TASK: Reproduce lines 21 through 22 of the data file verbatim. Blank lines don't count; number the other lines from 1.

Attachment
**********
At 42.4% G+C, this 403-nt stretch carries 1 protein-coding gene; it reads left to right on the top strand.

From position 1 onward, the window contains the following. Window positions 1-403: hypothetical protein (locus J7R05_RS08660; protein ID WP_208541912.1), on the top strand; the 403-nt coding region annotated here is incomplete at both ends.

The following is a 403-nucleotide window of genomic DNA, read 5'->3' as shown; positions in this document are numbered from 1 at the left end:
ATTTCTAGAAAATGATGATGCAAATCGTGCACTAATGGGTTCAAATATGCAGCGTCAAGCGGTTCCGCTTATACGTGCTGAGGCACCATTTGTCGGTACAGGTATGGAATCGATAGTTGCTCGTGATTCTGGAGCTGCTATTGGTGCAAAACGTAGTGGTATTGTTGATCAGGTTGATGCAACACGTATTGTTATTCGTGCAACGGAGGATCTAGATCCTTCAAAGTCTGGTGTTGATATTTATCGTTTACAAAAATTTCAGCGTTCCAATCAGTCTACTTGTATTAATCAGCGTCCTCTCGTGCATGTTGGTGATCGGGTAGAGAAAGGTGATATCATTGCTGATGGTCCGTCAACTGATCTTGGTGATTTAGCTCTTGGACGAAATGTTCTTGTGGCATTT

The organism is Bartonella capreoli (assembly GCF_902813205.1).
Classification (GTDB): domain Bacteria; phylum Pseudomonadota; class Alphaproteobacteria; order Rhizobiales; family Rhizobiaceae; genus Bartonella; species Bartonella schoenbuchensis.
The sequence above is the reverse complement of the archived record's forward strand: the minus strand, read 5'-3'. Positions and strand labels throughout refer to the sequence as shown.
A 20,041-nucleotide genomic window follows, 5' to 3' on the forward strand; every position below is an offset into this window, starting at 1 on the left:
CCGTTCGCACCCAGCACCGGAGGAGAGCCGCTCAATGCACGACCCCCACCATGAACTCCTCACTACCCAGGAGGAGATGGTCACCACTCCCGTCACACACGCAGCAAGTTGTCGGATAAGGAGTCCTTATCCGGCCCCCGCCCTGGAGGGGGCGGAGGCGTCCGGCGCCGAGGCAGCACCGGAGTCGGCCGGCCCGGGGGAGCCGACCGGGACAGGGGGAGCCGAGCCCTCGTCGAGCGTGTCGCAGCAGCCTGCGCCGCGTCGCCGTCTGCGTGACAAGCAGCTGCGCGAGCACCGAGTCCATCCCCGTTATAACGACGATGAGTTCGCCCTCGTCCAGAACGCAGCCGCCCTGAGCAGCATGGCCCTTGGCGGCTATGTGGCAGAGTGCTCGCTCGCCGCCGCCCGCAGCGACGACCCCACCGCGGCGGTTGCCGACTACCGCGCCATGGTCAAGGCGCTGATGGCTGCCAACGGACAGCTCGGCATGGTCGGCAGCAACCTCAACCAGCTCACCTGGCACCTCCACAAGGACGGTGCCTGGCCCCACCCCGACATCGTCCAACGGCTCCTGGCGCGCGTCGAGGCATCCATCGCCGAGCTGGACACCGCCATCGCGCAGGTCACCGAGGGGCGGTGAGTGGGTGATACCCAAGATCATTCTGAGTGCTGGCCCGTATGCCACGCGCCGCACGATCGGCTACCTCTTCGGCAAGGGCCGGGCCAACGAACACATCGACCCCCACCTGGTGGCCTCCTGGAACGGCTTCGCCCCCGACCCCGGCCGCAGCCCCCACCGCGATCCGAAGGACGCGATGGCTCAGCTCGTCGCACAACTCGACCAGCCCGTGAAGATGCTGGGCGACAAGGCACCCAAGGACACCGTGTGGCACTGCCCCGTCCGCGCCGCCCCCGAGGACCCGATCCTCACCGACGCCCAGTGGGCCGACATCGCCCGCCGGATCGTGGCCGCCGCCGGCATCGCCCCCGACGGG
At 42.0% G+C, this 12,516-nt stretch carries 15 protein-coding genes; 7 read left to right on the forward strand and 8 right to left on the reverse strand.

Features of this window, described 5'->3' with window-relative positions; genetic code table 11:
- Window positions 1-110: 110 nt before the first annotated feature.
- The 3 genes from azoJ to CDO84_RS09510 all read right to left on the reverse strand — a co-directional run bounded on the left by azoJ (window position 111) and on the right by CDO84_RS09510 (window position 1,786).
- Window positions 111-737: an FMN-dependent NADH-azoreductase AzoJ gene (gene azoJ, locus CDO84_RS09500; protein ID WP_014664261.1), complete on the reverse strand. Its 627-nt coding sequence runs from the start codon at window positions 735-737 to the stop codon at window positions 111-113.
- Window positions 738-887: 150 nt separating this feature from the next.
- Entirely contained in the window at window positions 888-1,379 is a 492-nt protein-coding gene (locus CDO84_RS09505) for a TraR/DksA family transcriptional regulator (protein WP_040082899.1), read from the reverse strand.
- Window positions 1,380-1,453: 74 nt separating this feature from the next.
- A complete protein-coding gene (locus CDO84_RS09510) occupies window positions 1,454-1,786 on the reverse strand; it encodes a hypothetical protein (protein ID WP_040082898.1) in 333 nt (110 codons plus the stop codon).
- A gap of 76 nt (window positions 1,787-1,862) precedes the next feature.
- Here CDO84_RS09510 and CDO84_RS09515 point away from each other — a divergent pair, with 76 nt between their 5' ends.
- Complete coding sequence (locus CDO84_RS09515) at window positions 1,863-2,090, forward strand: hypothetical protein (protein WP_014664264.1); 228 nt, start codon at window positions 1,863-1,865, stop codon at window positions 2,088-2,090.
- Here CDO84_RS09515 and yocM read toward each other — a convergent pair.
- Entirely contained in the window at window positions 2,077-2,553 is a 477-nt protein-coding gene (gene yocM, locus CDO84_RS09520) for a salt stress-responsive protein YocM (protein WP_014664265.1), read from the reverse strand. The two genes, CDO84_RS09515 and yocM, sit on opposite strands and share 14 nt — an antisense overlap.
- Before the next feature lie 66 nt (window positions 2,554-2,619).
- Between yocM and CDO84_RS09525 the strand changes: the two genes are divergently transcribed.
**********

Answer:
- Complete coding sequence (locus CDO84_RS09515) at window positions 1,863-2,090, forward strand: hypothetical protein (protein WP_014664264.1); 228 nt, start codon at window positions 1,863-1,865, stop codon at window positions 2,088-2,090.
- Here CDO84_RS09515 and yocM read toward each other — a convergent pair.